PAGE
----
Gang boss hit with €1.5m tax bill as CAB closes in
Published 23/06/2014 | 02:30
Gardai are closing the net on members of one of the biggest organised crime gangs in the State.
The crackdown is being led by the Criminal Assets Bureau (CAB), which has been targeting leading gangland figures for the past two years.
The bureau has now served a tax bill for €1.5m on the gang's most prominent member, who is from the northside of Dublin.
He is kept under regular garda surveillance and makes frequent trips to Spain where he has a network of contacts supplying drugs to his gang.
He and another senior gang member were blamed by the Real IRA for ordering the murder of the dissident republican leader Alan Ryan in September 2012 and he has been warned that his life is under threat.
The gangster, who is the current "Mr Big" in crime circles, has no convictions for serious offences but is suspected of being heavily involved in drug trafficking and tiger kidnappings.
The CAB has been building up a file on the target with the help of garda specialist units and has already seized a high-powered car from him.
He and his main henchman, from the East Wall area of the capital, have been stopped and searched by police on both sides of the Border and the bureau seized €50,000 from a relative of the henchman.
Although he also has few criminal convictions, the henchman is regarded as a dangerous thug, who came up through the ranks of the gang because of the disappearance of others.
Another key member of the gang in the past was Christopher "Git" Zambra, who died in a suburban garden last month after he was shot.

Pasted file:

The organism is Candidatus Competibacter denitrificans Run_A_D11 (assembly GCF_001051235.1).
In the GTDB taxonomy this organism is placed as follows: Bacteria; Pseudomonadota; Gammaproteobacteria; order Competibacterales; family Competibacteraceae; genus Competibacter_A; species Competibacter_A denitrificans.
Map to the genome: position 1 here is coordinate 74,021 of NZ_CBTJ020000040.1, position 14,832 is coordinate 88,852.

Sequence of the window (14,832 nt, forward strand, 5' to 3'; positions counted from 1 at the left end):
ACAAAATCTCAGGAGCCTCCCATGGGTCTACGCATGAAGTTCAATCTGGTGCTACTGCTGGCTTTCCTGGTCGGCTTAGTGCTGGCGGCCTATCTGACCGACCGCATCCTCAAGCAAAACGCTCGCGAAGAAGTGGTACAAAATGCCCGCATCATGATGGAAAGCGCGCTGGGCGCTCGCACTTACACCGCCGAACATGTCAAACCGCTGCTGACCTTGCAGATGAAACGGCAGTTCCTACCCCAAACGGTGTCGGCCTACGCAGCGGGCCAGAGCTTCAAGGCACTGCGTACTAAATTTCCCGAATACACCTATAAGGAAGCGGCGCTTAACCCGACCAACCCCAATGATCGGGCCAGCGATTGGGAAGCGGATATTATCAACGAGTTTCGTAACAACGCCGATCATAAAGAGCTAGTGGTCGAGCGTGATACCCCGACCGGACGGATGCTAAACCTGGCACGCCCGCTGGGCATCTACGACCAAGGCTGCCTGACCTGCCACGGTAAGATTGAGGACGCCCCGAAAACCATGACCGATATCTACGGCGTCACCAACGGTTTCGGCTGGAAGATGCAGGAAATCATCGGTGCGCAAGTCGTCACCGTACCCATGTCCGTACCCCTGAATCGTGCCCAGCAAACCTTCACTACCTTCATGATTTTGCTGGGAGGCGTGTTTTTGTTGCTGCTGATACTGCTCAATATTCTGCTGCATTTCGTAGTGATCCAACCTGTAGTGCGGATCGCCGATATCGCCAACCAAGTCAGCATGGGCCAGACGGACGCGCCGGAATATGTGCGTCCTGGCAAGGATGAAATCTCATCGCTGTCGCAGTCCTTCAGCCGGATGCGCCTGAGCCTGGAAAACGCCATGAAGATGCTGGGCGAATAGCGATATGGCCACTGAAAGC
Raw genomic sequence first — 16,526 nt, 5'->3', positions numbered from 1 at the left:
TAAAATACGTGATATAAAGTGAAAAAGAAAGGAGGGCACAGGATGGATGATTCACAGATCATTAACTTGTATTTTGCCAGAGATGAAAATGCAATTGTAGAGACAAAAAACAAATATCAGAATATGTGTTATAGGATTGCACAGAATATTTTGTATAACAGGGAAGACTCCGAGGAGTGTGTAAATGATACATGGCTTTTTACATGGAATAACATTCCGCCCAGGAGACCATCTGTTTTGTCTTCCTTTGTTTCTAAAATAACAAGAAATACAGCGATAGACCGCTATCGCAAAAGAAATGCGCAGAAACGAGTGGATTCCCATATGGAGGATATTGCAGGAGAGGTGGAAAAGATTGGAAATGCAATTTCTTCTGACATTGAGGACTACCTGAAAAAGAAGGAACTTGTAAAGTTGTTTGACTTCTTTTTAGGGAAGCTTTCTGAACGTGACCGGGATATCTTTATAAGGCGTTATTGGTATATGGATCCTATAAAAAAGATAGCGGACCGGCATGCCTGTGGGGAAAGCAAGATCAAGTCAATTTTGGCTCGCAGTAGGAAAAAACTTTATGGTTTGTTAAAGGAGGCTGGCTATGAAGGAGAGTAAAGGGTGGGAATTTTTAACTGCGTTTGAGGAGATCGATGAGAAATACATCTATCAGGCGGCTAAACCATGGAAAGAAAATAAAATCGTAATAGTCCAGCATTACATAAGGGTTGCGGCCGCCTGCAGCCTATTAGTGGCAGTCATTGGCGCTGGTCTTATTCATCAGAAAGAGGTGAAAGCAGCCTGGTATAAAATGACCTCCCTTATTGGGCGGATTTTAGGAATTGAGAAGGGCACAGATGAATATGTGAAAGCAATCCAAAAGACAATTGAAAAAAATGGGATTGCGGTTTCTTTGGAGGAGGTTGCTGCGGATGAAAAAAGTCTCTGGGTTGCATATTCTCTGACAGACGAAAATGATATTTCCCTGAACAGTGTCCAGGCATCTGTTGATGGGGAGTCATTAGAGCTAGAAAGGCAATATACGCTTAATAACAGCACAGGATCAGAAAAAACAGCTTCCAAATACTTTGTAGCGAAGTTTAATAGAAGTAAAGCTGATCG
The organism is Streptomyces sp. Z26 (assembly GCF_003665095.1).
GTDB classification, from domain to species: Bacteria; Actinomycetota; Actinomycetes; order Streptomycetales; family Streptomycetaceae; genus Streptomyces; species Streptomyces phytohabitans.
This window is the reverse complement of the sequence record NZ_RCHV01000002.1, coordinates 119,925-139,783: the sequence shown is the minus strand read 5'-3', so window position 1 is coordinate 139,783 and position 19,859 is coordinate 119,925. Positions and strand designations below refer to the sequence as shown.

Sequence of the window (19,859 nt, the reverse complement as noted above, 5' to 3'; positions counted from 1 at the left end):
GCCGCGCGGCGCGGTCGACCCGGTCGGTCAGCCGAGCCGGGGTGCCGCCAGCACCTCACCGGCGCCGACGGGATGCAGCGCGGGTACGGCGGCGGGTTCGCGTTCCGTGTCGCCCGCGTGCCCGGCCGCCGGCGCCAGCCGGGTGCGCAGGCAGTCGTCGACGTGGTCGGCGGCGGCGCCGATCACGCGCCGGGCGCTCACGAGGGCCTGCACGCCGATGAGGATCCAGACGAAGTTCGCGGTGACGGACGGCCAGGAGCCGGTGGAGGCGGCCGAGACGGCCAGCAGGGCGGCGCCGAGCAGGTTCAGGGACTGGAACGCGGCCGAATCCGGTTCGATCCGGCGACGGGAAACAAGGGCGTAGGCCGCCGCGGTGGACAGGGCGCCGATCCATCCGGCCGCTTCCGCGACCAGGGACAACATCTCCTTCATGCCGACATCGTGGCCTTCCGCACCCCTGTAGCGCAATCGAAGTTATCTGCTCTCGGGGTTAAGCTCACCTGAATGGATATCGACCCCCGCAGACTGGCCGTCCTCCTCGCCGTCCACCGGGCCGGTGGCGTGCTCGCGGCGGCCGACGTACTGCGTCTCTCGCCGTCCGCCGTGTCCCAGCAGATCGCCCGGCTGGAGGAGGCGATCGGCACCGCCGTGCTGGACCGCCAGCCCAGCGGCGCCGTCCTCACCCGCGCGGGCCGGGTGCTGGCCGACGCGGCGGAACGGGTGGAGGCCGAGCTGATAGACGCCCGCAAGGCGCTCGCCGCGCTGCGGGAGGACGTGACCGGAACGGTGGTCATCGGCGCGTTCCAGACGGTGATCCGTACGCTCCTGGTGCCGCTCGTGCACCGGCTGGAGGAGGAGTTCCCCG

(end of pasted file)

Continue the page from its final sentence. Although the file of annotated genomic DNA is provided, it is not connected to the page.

Zambra, who was known as a major drug trafficker, had fallen foul of several criminals in recent months.
He had also been on the bureau list of targets and was likely to have been served with a substantial bill later in the year.
Weeks before his murder, Zambra lost possession of a large amount of cash. Some of that money was believed to belong to "Mr Big".
Also targeted by the bureau is 48-year-old Paschal Kelly, originally from Dublin's northside but more recently living in Co Cavan.
Kelly is on the run and earlier this year was described by an officer from the bureau in the High Court as playing a leading role in an organised criminal gang.
The High Court ruled that Kelly should forfeit a bungalow on three-quarters of an acre in Ballyjamesduff, Co Cavan, as it had been bought with the proceeds of crime.
Kelly will also lose a 4x4 vehicle, €11,000 from the sale of another vehicle and around €3,000 in cash, which had been seized from the house.
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